If someone asked you what industry exceeds all others for the inherent head-related dangers it poses for workers, what would be your guess?
Although a few work realms might vie for that dubious distinction, various studies, hospital admissions and injury reports render it adamantly clear that the construction industry in New York and nationally stands alone for the heightened level of on-the-job brain-trauma risk that its workforce regularly faces.
Indeed, one seminal study has concluded that “construction workers are at a greater risk of suffering a brain injury from a workplace accident than those in any other profession.”
In fact, researchers from the National Institute for Occupational Safety and Health who culled relevant information over a multi-year period found that construction workers across the United States suffered “by far the highest rate of both fatal and nonfatal traumatic brain injuries.”
That is sobering news, to be sure, given the vast reach of the industry. Many millions of employees work on construction projects, with the scope of those endeavors being broad and diverse almost beyond belief.
It is that variety and complexity that breeds singular dangers for construction workers. Evidence shows, unsurprisingly, that work-related falls — from scaffolding, ladders and stairways, for example — are a truly outsized industry danger. So, too, are trench collapses, falling objects/debris, machine-related injuries and risks posed from many other sources.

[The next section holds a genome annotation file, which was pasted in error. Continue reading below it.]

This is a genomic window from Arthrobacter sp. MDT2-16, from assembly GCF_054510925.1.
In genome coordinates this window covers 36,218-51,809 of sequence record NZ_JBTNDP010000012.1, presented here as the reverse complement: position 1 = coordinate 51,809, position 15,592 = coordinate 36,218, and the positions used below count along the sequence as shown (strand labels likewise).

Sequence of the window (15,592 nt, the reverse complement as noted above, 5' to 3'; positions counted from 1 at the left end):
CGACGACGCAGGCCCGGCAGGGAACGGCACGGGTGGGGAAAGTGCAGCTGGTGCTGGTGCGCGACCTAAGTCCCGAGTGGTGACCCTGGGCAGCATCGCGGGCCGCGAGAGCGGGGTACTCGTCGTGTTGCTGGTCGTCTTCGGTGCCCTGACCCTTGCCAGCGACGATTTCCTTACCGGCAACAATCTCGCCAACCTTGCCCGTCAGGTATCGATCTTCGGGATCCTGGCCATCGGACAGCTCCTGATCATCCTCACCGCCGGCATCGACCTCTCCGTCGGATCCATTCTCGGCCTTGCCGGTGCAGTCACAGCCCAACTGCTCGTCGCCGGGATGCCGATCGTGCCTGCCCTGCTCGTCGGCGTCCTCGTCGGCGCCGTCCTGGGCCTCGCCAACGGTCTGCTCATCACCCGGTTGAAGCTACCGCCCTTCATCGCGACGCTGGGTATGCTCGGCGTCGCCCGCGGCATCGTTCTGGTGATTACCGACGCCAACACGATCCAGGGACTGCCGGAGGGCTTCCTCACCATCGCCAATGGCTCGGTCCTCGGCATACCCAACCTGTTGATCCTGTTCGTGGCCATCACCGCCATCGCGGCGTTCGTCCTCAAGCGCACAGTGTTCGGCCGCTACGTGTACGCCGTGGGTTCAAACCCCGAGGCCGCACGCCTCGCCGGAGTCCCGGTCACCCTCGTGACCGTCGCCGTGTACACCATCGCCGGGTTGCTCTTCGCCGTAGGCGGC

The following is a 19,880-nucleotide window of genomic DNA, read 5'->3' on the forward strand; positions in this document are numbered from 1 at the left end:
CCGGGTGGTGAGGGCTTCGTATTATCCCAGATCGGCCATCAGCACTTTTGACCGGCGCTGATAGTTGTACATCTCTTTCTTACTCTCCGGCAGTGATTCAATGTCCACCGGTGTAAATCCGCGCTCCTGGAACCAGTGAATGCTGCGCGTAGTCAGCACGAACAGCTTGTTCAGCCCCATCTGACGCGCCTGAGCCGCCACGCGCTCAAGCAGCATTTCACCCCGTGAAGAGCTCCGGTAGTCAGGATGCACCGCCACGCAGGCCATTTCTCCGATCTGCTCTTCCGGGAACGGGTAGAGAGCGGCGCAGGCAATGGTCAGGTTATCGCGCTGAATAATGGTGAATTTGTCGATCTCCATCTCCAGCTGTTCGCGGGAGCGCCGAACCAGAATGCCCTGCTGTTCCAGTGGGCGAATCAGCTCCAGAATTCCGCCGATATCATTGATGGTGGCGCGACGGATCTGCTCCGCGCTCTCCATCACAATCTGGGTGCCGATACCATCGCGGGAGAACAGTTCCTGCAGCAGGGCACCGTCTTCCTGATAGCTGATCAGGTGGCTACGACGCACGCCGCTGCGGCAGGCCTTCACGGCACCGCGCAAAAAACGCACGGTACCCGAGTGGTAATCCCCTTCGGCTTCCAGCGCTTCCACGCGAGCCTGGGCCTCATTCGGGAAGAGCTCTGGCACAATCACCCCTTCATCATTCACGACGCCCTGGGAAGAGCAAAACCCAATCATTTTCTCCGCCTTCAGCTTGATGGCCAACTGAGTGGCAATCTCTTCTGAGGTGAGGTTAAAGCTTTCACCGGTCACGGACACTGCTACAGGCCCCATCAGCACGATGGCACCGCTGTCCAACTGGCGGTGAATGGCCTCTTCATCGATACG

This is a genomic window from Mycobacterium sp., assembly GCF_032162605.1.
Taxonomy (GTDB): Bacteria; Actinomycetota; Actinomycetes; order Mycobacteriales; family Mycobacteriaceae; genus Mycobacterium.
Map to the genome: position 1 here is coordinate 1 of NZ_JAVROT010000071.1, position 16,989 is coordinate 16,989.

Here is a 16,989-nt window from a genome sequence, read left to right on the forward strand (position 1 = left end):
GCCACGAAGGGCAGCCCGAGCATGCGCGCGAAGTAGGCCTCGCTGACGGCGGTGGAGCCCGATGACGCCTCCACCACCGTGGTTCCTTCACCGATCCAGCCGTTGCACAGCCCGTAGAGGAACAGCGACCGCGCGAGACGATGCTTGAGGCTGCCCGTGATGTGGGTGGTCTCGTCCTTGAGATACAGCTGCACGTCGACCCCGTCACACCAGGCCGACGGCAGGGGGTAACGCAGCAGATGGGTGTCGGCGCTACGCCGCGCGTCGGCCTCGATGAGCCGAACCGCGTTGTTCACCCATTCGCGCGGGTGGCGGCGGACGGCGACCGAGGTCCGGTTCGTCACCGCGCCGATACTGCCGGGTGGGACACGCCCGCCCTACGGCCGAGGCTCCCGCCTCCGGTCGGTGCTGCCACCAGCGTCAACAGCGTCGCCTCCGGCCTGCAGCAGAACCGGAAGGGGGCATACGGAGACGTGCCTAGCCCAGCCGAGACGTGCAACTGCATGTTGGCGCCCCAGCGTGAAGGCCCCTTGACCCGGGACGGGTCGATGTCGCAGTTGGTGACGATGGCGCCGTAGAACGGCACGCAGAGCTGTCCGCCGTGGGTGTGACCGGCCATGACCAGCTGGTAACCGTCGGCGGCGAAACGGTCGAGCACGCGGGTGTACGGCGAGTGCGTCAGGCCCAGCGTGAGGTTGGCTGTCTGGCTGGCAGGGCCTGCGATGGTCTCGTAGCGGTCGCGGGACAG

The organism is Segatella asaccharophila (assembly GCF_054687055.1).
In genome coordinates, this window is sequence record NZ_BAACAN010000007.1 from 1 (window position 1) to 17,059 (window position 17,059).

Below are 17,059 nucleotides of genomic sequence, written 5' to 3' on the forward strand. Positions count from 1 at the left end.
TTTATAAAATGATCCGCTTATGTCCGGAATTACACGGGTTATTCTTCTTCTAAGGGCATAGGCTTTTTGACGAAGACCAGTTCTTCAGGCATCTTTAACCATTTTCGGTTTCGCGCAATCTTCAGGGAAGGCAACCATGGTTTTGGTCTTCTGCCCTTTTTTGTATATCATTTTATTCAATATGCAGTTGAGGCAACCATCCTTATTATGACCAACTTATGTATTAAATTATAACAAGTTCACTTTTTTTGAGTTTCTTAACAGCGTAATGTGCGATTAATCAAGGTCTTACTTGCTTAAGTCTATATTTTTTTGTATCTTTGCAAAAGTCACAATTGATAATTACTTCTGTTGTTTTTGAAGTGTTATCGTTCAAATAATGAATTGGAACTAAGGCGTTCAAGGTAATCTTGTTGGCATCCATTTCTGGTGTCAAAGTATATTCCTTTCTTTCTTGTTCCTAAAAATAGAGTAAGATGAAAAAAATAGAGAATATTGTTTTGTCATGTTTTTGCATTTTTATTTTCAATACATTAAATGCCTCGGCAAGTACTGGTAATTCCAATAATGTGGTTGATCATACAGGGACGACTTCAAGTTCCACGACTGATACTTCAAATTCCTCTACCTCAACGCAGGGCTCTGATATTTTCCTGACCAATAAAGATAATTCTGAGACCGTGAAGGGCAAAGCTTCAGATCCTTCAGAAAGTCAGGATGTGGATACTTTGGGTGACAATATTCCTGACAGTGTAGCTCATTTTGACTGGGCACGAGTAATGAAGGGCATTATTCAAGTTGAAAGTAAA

For obvious reasons, the repercussions of a work-related TBI for a construction worker can be dire, indeed — even life changing for that individual and his or her family in the most elemental sense.
And damage can be compounded when a manager doesn’t reasonably note evidence of TBI in an employee, when unsafe work conditions render an injury even more material, or when, say, a doctor fails to detect and treat a brain injury that would have been readily apparent to other physicians.
The need for a meaningful money recovery in the wake of a TBI that owes to third-party negligence is often clear and compelling. Persons with questions or concerns regarding any aspect of a job-related brain injury can contact a proven personal injury attorney who routinely provides strong advocacy in TBI cases for information and guidance.